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Journal of Transatlantic Studies

, Volume 15, Issue 3, pp 207–228 | Cite as

The liberal and conservative internationalist divide: societal responses to Canada’s transatlantic nuclear commitments

  • Mark Andrew EatonEmail author
Article

Abstract

In early 1960s Canada one question dominated political debate and discourse in the areas of foreign and security policy — whether or not Canadian armed forces would adopt nuclear weapon roles in North America and Europe. By focusing mainly on groups and individuals within civil society, the following analysis portrays a deeply divided Canada. On the one hand, supporters of liberal internationalism believed that acquiring nuclear weapons would make Canada a less effective and influential international actor and make nuclear war more likely, while on the other hand, conservative internationalists took the opposite position — that by assuming nuclear roles Canada’s international influence and effectiveness would increase and nuclear war would be less likely. In other words, the nuclear acquisition debate exposed deep divisions in Canadian society between those who viewed their country as either a ‘soft’ or a ‘hard’ middle power.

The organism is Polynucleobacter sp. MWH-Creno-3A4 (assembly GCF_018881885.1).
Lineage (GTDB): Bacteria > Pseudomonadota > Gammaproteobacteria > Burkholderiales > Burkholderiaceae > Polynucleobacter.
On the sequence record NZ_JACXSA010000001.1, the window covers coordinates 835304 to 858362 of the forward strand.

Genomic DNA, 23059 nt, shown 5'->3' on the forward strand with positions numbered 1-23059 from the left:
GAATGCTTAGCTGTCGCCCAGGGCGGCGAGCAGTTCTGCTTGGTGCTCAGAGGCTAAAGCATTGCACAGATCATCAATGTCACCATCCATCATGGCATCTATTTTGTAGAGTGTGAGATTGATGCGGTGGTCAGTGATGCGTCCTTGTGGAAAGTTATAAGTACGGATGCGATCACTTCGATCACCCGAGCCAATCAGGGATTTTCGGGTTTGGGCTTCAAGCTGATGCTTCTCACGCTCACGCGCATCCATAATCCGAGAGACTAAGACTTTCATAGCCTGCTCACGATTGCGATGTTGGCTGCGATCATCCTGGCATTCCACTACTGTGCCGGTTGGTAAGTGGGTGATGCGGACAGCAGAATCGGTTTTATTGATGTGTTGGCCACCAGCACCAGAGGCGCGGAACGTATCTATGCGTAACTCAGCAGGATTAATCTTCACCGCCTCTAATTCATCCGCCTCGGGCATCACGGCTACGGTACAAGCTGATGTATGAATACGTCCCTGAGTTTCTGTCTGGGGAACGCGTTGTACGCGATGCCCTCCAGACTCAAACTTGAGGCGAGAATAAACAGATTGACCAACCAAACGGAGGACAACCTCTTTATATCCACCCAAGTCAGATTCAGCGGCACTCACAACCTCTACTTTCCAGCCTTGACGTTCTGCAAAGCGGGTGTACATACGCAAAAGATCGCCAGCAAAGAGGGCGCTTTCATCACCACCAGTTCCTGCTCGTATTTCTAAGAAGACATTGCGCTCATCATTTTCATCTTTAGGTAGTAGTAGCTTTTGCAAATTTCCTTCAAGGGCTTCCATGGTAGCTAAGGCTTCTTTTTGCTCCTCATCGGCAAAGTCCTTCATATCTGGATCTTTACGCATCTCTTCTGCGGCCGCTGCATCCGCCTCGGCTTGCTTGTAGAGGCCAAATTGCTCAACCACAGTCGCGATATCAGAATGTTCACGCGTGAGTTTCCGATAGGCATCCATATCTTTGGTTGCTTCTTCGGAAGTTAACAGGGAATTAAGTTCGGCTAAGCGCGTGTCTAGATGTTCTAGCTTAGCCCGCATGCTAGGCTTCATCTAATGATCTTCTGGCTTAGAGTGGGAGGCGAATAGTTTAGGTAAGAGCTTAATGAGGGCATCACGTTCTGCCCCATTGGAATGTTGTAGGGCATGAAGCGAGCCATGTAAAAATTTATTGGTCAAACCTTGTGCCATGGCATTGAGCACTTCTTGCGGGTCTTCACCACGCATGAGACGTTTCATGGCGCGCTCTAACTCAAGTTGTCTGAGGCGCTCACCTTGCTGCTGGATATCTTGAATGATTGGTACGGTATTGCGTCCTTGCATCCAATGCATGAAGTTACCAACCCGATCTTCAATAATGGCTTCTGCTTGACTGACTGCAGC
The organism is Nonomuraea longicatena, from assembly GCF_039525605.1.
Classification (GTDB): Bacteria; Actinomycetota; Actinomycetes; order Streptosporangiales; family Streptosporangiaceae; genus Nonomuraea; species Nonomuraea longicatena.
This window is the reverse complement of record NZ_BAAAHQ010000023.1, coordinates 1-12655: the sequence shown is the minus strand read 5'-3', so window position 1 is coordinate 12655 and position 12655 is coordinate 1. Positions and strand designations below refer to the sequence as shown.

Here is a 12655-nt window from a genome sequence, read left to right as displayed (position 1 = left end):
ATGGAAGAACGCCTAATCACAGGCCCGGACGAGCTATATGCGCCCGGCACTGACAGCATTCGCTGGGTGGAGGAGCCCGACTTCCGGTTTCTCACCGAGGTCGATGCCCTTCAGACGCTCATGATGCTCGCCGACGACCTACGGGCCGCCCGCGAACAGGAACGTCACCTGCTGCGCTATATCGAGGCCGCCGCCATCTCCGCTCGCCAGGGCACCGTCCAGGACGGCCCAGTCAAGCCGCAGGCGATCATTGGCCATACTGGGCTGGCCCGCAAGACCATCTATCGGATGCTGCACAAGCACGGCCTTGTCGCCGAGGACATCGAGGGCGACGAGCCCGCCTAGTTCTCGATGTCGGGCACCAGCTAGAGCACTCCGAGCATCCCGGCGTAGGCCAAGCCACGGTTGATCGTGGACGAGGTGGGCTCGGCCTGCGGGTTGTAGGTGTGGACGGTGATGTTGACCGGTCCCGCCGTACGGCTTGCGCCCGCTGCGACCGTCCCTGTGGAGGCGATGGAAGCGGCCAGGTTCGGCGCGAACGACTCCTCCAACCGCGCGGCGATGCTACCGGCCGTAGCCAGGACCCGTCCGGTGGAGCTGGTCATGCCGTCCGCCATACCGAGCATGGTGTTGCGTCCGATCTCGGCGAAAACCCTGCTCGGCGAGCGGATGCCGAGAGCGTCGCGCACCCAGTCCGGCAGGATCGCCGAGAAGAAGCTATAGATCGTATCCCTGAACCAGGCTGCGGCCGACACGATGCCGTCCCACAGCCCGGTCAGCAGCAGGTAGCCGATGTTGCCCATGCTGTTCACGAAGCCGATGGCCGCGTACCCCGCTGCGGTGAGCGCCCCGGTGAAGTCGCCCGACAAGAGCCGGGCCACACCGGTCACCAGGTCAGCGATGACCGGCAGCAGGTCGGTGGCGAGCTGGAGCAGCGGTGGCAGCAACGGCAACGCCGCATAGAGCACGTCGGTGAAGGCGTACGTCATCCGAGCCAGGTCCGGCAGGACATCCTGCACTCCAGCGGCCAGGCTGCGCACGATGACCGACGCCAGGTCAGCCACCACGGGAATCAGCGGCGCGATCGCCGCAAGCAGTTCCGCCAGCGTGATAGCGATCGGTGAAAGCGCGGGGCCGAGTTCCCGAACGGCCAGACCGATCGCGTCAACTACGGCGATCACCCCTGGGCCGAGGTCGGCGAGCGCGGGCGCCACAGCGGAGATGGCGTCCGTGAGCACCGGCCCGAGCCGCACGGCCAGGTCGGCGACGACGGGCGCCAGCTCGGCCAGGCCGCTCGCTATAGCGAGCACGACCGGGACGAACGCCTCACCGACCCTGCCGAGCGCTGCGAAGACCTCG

Keywords

Canada foreign and security policy nuclear weapons liberal internationalism conservative internationalism 

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Notes

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Copyright information

© Board of Transatlantic Studies 2017

Authors and Affiliations

  1. 1.Department of English, School of Communication and CultureAarhus UniversityAarhusDenmark

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